Norway is in the midst of another booming tourism season this year, with visitors from China fueling the most growth. New statistics on hotel stays show a 78 percent increase in Chinese tourists so far this year, and merchants are catering to their new customers from the Far East.
There was a time when Oslo went quiet during the summer, especially during the three traditional weeks of summer holidays known as fellesferie, which began this week. Many businesses and restaurants would close, for example, as Norwegians left town, and stores had shorter opening hours. It was easier to find street parking and the capital just seemed to ease into a quieter pace.
That’s not so any longer, as huge cruiseships disgorge thousands of tourists into the streets and buses do the same. Tourists now come to Norway year-round, also in the winter to experience the darkness and Northern Lights, but the summer influx is now bordering on extreme. Airline ticket purchases and hotel reservations have led travel and tourism organizations to expect yet another record year, with business up 28 percent over last year.
“It’s the Asian market that’s growing the most,” Bente Bratland Holm, travel director for Innovation Norge, told newspaper Aftenposten earlier this year. “Norway now has the most overnight stays by Chinese tourists in Scandinavia.”
Weaker krone, safety and scenery attract
Norway’s tourism boom has been fueled mostly by a weaker currency, the krone, which has made the country’s famously high prices somewhat less shocking for foreign visitors. The country is also viewed as safe, with spectacular scenery that continues to attract visitors. An increase in the size of the Chinese middle class with fewer travel restrictions on them has also made it possible for more and more Chinese to take holidays and travel abroad. Newspaper Dagens Næringsliv (DN) has reported that there are now more Chinese tourists staying in Norwegian hotels than French, Dutch and Spanish tourists combined.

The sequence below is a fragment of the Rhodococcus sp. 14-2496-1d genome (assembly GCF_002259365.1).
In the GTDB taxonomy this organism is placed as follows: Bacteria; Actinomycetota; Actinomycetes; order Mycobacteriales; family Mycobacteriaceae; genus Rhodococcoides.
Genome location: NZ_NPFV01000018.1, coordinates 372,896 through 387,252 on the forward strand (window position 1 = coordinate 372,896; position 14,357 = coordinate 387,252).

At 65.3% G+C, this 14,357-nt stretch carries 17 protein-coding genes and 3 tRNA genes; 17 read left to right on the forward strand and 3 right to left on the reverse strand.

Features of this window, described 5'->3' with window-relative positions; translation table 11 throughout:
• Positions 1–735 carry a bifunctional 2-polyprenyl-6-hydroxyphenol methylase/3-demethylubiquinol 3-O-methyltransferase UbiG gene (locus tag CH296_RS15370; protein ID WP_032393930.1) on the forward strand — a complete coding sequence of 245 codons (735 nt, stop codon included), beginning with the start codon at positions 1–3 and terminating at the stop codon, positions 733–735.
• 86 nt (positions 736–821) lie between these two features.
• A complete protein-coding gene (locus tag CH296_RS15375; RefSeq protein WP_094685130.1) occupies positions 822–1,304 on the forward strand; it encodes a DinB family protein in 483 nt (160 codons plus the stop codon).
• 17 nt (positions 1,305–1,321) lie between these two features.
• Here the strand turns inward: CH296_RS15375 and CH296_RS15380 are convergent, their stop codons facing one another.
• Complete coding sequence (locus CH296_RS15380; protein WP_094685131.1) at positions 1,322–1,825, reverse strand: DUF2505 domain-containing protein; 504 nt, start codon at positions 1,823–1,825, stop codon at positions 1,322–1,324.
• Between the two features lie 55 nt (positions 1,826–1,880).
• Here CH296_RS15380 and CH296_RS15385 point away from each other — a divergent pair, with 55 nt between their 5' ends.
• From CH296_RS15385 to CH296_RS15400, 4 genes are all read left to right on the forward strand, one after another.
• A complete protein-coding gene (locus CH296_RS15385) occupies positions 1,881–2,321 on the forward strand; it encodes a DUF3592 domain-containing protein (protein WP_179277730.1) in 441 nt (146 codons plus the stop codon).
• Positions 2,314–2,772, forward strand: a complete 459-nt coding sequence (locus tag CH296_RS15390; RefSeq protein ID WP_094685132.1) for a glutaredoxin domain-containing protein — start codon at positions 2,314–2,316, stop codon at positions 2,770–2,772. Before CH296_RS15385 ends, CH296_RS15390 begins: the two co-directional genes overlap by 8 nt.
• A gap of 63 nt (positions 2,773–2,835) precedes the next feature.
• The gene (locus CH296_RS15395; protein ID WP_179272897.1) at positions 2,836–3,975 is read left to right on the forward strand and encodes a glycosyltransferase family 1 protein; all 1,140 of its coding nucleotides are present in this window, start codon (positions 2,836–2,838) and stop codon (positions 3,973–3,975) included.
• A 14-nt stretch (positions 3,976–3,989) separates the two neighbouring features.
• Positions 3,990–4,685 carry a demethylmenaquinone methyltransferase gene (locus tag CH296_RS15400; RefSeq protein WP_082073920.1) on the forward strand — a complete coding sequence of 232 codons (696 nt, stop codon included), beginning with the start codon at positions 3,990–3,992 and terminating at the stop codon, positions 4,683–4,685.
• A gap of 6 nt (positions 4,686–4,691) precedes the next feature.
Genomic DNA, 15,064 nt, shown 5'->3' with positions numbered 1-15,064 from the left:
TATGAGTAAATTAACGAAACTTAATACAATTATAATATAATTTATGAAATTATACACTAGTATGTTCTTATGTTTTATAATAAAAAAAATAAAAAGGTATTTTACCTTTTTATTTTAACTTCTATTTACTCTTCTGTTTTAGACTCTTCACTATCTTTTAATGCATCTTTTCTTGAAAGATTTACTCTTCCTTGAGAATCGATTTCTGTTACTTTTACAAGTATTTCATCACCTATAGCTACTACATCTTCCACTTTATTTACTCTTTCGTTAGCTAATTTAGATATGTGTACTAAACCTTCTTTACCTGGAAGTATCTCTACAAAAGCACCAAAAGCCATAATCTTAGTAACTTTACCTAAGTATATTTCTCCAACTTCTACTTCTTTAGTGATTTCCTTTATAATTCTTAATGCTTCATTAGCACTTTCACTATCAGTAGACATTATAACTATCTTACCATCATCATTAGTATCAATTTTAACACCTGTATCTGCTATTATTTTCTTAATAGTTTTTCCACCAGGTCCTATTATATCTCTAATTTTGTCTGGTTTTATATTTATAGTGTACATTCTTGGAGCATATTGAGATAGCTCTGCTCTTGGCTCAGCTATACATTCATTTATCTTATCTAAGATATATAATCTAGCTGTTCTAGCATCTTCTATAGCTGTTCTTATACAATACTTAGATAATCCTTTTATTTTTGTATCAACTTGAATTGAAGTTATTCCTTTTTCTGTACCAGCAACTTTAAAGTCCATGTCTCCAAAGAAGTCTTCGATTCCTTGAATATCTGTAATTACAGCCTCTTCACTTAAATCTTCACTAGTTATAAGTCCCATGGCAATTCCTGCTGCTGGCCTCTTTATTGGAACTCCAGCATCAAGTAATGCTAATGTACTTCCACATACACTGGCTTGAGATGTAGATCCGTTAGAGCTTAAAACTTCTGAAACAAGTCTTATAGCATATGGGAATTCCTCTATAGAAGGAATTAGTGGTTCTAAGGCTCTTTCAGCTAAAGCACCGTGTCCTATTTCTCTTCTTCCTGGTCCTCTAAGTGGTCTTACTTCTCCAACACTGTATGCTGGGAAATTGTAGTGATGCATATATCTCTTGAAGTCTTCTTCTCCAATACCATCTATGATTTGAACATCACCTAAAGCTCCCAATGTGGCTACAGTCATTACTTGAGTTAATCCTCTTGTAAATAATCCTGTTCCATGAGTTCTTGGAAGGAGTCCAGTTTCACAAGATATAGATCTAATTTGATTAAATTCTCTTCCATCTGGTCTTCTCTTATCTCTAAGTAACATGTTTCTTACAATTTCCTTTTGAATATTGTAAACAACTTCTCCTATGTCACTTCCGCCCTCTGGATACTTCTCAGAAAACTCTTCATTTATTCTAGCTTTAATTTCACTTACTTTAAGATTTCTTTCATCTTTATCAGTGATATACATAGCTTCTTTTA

“We’re seeing strong growth in the Chinese market,” Line Endresen Normann of the business organization Virke told Norwegian Broadcasting (NRK). She also pointed to more and new direct airline routes from Asia to Norway, “and I would also like to stress that we are a fantastic travel destination, with spectacular and varied natural scenery, a strong cultural heritage, attractions and an active cultural life.”
The growth in Chinese tourists, and their penchant for buying luxury goods has prompted many retailers in Oslo and other Norwegian cities to cater to them with Chinese-speaking staff and Chinese signs in the windows. David-Andersen, Oslo’s venerable jewelry and silver retailer, is among retail establishments actively cultivating the Chinese market with Chinese-speaking staff and advertisements. So are Oslo’s Hermes, Louis Vuitton and Burberry shops, along with souvenir shops located around City Hall. Shops at Bryggen in Bergen are also offering special services to Chinese visitors.
“The affluent Asian tourist market presents enormous potential for Norway,” Ingjerd Sælid Gilhus of employers’ organization NHO Reiseliv told newspaper Dagsavisen on Thursday. “They’re fascinated by our nature and culture.”
American tourists still spend the most money in Norway, though, at an average NOK 3,630 (USD 437) per day, according to Innovation Norge. That’s followed by French visitors at NOK 3,515 and Chinese at NOK 3,275. And the Chinese visitors prefer eating their meals at restaurants serving Chinese food. Large groups of Chinese are often seen outside restaurants Beijing House and Gold Mountain downtown or Oriental at Majorstuen.
“Chinese prefer to eat Chinese food, especially the older generation,” Jimmy Lu, who has run Beijing House for 10 years, told newspaper Aftenposten. He works with all the tourist operators in China that send visitors to Norway and can confirm that the influx of Chinese visitors has become big business. Some restaurants that never opened for lunch before now have brisk mid-day business from Chinese tour groups.
Retailers and hotels aren’t the only ones catering to the Chinese tourism boom. Norway’s coast voyage line Hurtigruten is also latching on to the trend, with two of their vessels now outfitted with Chinese signs, menus and crew to meet the demand.